• School of Social Work adds two cancer researchers

    by Kaitlyn Maxwell | Oct 10, 2016

    School of Social Work adds two cancer researchers

    Social Work's new Cancer Researchers pose in French West Hall

    Interim President Beverly Davenport, PhD, came to UC in 2013 as the university’s provost and has since launched aggressive faculty recruitment initiatives that seek to bring the best and brightest in the country to the university.

    One initiative, the Cluster Hiring Initiative, was designed to “harness the power of faculty members in targeted areas in an attempt to help solve the world’s biggest challenges through leading-edge research and interdisciplinary collaborations.”

    A call for proposals resulted in five clusters that the university would fund, one of which was in precision cancer medicine.

    According to Dean Tina Whalen, the clusters that were chosen were areas where a significant amount of work has been done. “The idea is that by infusing additional talent through strategic hiring, we can turn something from good to great,” Whalen says. UC has a goal of becoming a National Cancer Institute designated cancer center in the near future. Funding the precision cancer cluster makes perfect sense.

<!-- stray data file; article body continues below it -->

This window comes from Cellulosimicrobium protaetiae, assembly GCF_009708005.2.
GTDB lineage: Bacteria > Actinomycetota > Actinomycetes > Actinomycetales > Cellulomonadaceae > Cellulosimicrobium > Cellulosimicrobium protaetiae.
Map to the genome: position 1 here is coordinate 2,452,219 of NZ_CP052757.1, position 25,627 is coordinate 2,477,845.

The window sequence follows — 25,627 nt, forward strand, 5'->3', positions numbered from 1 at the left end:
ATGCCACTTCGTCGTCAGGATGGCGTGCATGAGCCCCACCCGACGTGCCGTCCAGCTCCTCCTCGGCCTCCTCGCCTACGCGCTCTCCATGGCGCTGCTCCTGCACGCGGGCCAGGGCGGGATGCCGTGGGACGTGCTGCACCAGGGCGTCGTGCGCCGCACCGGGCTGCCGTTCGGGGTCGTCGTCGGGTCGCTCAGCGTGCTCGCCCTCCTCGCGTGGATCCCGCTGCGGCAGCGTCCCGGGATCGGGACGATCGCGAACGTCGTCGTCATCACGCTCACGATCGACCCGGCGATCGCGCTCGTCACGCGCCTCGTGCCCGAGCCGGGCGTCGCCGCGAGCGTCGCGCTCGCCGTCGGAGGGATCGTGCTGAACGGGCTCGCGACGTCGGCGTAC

The cancer cluster proposal was written by a a team of interdisciplinary faculty members from across the Academic Health Center. The College of Allied Health Sciences faculty position within the proposal called for a social work faculty member who possessed research and practice experience working with oncology patients.

    The past year was spent recruiting for a researcher in this specialty area and two ideal candidates were found. Thanks to another hiring initiative driven by  Davenport, the Strategic Hiring Initiative, both candidates were able to join the School of Social Work as faculty members this fall.